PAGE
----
|Elevation||7,544 ft (2,299 m) NAVD 88|
|Prominence||260 ft (79 m)|
|Coordinates||37°27′16″N 119°32′12″W / 37.4543843°N 119.5365338°WCoordinates: 37°27′16″N 119°32′12″W / 37.4543843°N 119.5365338°W|
|Location||Sierra National Forest,|
Madera County, California, U.S.
|Parent range||Sierra Nevada|
|Topo map||USGS White Chief Mountains|
|Age of rock||Cretaceous|
|Mountain type||Granite dome|
|Easiest route||Trail hike (class 1)|
Fresno Dome is a dominant granite dome rising in isolation above the forest of Soquel Meadow in the Sierra National Forest in Madera County, California.
The dome as known to the Mono Indians as "the greeting place" ("wah-me-yelo"). John Muir encountered Fresno Dome, calling it "Wamello", in the 1870s, and used its summit to locate Fresno Grove (now known as Nelder Grove).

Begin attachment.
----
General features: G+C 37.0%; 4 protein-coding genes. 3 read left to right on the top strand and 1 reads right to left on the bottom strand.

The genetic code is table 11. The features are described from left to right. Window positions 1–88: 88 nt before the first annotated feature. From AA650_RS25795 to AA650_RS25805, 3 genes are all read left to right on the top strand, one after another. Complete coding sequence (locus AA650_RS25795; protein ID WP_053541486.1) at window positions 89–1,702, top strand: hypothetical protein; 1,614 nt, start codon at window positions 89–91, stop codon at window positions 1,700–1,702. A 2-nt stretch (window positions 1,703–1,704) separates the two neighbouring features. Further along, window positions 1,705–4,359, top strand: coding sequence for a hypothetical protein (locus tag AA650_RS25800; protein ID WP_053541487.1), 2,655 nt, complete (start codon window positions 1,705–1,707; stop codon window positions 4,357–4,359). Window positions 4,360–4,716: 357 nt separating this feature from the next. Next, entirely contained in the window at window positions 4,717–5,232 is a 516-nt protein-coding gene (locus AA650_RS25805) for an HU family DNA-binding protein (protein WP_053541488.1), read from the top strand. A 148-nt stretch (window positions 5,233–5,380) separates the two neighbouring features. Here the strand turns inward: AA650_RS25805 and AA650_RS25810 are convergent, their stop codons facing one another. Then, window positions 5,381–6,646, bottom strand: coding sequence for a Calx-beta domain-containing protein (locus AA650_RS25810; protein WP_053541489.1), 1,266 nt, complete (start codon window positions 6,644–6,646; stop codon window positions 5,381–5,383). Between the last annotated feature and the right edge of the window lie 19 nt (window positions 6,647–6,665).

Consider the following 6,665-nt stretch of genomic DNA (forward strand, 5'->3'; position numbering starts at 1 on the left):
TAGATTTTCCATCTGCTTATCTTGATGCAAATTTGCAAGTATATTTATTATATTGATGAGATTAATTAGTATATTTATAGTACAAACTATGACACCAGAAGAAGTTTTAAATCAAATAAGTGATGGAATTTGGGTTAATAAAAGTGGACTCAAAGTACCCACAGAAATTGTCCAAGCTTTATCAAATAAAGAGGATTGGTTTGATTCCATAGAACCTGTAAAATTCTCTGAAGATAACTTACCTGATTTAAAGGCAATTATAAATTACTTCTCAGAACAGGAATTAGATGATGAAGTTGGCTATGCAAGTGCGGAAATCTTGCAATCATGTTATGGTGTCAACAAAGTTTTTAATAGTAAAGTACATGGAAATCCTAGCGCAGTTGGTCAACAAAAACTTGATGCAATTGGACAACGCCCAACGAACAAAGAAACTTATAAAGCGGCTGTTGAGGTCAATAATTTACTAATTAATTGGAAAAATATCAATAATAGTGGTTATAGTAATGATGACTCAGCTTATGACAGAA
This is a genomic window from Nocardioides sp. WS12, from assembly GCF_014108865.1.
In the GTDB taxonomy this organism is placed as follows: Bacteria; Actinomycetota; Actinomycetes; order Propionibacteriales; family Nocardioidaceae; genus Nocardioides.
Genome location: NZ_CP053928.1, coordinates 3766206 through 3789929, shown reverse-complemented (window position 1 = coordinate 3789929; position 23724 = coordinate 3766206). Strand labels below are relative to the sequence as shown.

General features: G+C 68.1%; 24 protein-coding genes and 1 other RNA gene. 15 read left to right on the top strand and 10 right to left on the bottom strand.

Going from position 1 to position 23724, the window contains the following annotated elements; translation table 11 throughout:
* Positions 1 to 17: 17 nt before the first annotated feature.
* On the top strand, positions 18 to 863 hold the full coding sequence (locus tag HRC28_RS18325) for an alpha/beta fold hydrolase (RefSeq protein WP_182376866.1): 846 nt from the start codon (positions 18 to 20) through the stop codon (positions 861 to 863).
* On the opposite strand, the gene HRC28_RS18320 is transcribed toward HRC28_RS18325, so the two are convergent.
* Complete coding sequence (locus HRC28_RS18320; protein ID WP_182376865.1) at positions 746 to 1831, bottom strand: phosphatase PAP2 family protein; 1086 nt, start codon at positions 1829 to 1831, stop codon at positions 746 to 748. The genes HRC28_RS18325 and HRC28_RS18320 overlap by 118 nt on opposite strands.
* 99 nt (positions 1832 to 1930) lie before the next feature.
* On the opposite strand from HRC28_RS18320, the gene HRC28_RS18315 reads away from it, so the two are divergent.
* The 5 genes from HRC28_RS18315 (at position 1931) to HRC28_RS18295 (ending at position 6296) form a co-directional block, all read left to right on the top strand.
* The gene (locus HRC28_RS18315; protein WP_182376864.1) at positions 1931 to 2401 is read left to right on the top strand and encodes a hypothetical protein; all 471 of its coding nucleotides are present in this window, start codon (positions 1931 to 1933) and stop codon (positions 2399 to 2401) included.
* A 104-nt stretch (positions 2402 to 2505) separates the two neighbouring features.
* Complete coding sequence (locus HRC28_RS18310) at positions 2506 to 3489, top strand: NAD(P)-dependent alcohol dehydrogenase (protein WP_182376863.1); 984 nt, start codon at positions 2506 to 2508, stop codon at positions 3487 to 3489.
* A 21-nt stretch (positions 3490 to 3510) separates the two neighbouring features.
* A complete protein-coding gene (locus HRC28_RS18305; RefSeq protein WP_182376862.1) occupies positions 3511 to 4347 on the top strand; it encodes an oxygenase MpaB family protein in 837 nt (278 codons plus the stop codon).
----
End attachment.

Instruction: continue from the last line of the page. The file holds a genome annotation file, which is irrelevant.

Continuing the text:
It is accessible by a trailhead which is a three-mile drive from the Sierra Vista Scenic Byway (part of the National Scenic Byway system). The nearest town is Bass Lake, California, 9.1 miles (14.6 km) to the south.
At its base, sits the Fresno Dome campground, a backwoods campground accessible only by jeep trails. The campground is a favorite spot for deer hunters and is largely empty other than during deer season. The dome offers several technical free climbs rated class 5 or better, with "Guides in a Snowbank" rated at 5.10a.
- ^ a b "Fresno Dome, California". Peakbagger.com.
- ^ "Fresno Dome". Geographic Names Information System. United States Geological Survey, United States Department of the Interior.
- ^ a b Warszawski, Marek. "Hiking the Fresno Dome". The Fresno Bee. Archived from the original on 2015-08-22. Retrieved 2016-04-12.
- ^ Browning, Peter (1986). Place Names of the Sierra Nevada. Berkeley: Wilderness Press. p. 75. ISBN 0899971199.
- ^ a b "Fresno Dome (Wamello)". Mountain project, Inc. Retrieved 2014-01-16.
- ^ Roper, Steve (1976). The Climber's Guide to the High Sierra. San Francisco: Sierra Club Books. p. 149. ISBN 978-0871561473.